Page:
social mobility

“Social mobility” is a leitmotif in British politics. Successive governments have launched strategies to improve “equality of opportunity”. Alan Milburn, a Labour MP, publishes an annual report listing “indicators” of its progress. There is common agreement that social mobility has stalled: that the UK is in an uniquely immobile spot. The truth is far more nuanced but it is nevertheless a depressing picture.

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The South Norfolk Conservative Association’s annual dinner sounds like an event made for Alan Partridge but it is that other 1990s’ star, Sir John Major, who on Friday used it to capture the headlines. “In every single sphere of British influence, the upper echelons of power in 2013 are held overwhelmingly by the privately educated or the affluent middle class. To me from my background, I find that truly shocking”, the former prime minister said. Read more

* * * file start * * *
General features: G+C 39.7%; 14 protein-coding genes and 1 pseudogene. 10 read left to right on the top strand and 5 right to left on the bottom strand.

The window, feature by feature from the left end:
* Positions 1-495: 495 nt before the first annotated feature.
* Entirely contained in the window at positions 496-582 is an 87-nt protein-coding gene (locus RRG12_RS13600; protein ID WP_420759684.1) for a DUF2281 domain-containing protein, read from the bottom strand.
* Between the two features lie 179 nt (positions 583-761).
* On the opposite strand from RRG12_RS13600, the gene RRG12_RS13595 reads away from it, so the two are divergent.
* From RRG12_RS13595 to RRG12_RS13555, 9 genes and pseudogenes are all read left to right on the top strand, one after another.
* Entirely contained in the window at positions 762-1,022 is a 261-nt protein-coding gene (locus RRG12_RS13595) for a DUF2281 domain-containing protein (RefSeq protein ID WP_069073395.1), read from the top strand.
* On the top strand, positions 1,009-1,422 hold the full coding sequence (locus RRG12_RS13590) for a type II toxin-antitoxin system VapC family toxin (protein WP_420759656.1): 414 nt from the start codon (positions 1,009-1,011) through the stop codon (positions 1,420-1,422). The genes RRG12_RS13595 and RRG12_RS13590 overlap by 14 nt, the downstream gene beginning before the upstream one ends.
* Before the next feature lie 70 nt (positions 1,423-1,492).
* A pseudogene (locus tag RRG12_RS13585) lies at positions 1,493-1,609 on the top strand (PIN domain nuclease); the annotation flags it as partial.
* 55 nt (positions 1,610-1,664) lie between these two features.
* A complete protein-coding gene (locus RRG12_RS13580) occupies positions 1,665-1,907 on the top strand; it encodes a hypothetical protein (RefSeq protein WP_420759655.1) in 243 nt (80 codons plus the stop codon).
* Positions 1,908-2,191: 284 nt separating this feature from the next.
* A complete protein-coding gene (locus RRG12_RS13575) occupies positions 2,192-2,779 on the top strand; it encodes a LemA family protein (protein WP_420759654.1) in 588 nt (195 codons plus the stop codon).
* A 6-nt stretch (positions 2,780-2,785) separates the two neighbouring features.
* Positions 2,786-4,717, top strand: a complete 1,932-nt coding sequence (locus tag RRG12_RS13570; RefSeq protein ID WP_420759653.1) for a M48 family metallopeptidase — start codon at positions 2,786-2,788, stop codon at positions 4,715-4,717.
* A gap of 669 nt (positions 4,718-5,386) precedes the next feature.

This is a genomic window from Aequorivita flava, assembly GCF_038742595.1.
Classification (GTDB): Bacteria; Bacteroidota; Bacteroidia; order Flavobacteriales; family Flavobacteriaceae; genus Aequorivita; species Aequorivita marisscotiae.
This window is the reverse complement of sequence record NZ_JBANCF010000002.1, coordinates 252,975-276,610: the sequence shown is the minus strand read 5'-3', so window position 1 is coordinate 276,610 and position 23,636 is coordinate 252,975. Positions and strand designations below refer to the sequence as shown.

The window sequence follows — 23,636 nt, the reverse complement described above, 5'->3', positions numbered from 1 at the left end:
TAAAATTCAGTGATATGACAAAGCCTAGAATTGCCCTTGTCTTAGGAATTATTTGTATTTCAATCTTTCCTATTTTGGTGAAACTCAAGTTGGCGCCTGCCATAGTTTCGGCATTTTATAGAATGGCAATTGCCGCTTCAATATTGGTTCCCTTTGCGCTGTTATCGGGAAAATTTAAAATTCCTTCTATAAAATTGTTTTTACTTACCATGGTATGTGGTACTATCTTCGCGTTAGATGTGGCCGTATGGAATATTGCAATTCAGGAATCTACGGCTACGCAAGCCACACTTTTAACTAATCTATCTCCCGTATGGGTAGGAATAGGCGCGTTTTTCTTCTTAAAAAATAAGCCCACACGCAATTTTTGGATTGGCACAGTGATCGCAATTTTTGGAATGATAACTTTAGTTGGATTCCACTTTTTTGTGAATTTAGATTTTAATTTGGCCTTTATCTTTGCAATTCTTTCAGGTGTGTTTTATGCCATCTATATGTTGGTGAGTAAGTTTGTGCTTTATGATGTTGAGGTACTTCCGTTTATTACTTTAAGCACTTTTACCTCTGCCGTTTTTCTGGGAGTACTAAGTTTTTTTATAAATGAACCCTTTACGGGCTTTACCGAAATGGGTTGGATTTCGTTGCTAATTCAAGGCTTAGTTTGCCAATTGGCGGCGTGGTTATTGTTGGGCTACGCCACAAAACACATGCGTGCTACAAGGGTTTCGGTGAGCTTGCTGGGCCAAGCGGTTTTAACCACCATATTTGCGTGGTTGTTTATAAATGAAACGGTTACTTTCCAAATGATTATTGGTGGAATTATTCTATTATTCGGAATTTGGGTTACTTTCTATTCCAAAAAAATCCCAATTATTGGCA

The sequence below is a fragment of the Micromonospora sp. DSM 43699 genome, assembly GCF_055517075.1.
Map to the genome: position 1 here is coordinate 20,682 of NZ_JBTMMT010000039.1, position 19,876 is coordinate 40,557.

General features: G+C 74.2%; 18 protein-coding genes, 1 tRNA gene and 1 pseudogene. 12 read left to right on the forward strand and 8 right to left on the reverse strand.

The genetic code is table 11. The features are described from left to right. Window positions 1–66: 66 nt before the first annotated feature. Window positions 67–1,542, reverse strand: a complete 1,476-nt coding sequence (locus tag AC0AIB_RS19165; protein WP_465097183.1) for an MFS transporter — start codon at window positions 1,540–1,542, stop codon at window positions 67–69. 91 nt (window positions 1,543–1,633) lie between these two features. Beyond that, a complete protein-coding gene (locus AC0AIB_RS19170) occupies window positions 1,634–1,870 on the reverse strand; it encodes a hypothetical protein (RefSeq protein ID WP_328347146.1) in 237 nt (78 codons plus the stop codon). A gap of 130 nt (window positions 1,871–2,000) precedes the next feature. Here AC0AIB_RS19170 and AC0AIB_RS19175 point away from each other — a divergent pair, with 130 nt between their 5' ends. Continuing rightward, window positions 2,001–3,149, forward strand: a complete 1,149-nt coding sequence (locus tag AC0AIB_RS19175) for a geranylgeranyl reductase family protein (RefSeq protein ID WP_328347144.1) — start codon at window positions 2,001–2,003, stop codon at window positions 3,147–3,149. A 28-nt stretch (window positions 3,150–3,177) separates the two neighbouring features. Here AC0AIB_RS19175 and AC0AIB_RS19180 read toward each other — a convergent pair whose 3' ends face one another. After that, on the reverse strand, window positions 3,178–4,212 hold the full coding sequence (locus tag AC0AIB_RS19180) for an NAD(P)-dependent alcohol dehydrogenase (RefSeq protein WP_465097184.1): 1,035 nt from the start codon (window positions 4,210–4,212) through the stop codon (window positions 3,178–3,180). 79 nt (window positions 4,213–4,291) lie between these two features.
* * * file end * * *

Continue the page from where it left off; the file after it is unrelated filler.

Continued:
Social mobility is public policy’s equivalent of unified field theory: an abstract, controversial idea that seeks to unite different explanations about the state of the world. Its slipperiness has also helped it be an aim of governments of every hue. Read more